I've gone on here about cloning and money because the play doesn't. It uses cloning almost entirely as a metaphor for trying to hang on to a loved one in spite of death. (Though it's an imperfect metaphor since, as Steven assures his daughter, cloning doesn't recreate the same person, because of the influence of environment and so forth – this raises the interesting possibility that some people paid a million dollars for what turned out to be an unsatisfactory reproduction of a missing original, but that possibility isn't explored).
As I mentioned, Steven's wife appears to him when his daughter runs off, and she is full of the sort of warm, loving wisdom not untinged with condescension frequent to spirit visitors from beyond as well as to wives. She finally urges him to let her go – in other words, he may be the agent of his actions, but she is the agent of his emotional growth. In life as on stage, that's certainly not an unknown situation, but it would have been maybe less conventional to have a more painful realization on his part – that his experiences as a father and widower and scientist had led him to grow past her, since her development had been cut off by her early death.
At the end, father and daughter are re-united; he has tried to shield her from scrutiny, but now, in an effort to move on and, in general, heal, he talks her into going public with him. Earlier his dead wife had chided him for not dating again (though she also expresses jealousy that he might do so) and had mentioned how restricted his life has been since her death, and even though this is because he's trying to protect his cloned daughter, I also thought that maybe Gunderson had noticed, as I have, how underpopulated a lot of plays are. But I guess I was wrong about that, since father and daughter head off into a future that seems clear of anything to trouble or harass them, outside of the committee: for one thing, there seem to be no media, social or mainstream, that might hound and exploit them (can't you see the headlines now? "Clone Girl Breaks the Silence! Clone Girl: 'I'm not my mother!' Clone Girl in DUI!"). There is no indication that there might be violence directed towards them, or even lawsuits, or other unpleasantness or danger. It's all about their personal emotional growth, which seems to happen in a social vacuum.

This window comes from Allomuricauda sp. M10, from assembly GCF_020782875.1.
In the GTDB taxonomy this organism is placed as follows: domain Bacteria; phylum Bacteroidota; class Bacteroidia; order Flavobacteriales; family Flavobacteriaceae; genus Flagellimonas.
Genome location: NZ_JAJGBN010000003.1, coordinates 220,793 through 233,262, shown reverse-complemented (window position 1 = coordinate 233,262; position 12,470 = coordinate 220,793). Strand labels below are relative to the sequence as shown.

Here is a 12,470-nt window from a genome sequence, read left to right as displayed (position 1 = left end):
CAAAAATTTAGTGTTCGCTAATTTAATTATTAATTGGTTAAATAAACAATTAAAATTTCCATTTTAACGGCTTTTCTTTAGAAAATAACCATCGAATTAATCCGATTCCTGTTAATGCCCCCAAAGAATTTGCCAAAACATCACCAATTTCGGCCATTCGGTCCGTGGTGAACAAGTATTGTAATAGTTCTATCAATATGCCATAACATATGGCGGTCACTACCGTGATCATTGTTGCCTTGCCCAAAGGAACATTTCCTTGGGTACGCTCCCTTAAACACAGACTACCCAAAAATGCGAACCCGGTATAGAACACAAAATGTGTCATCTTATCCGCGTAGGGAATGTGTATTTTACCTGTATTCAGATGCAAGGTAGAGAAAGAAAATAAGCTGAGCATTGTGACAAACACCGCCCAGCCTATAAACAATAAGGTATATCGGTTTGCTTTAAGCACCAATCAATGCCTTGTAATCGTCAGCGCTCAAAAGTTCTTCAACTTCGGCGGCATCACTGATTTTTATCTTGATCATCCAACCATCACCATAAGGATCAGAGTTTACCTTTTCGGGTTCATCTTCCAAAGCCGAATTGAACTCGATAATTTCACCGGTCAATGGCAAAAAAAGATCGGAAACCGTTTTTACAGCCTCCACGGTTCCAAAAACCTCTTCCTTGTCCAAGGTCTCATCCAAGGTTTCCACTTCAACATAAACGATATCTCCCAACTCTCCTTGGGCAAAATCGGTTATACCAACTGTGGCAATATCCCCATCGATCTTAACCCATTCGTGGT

It's not that every play needs to be a searing denunciation of American realities, but if you're going to bring up a topic like cloning, you need to make it more than a hook. I had the feeling Gunderson really just wanted to write a play about moving on after the death of a loved one. And as such this play has some touching scenes – between father and daughter, and husband and wife, and with the ill young man, and with the wife's kindly, aging sister, whose mind is starting to wander. There are some beautiful speeches about appreciating each moment, because you never know which will be the last (I guess I envy people who haven't already been taught that by life). But the superficial handling of the cloning theme keeps weakening the play.
The cast is strong, though I felt they were sometimes a bit too emphatic, but then I often feel that, so maybe that's just me, though the Ashby Stage is such an intimate space, I wish more advantage were taken of the intimacy. Michael Patrick Gaffney is Steven, Jennifer LeBlanc is both wife and daughter Denise, Lynne Hollander plays the other female roles, and Bari Robinson the other male roles (it would have been witty, or at least interesting, to work the multiple roles played by two actors into the cloning theme). The play moves rapidly, lasting about seventy minutes with no intermission. It runs through 23 June; click here for more information.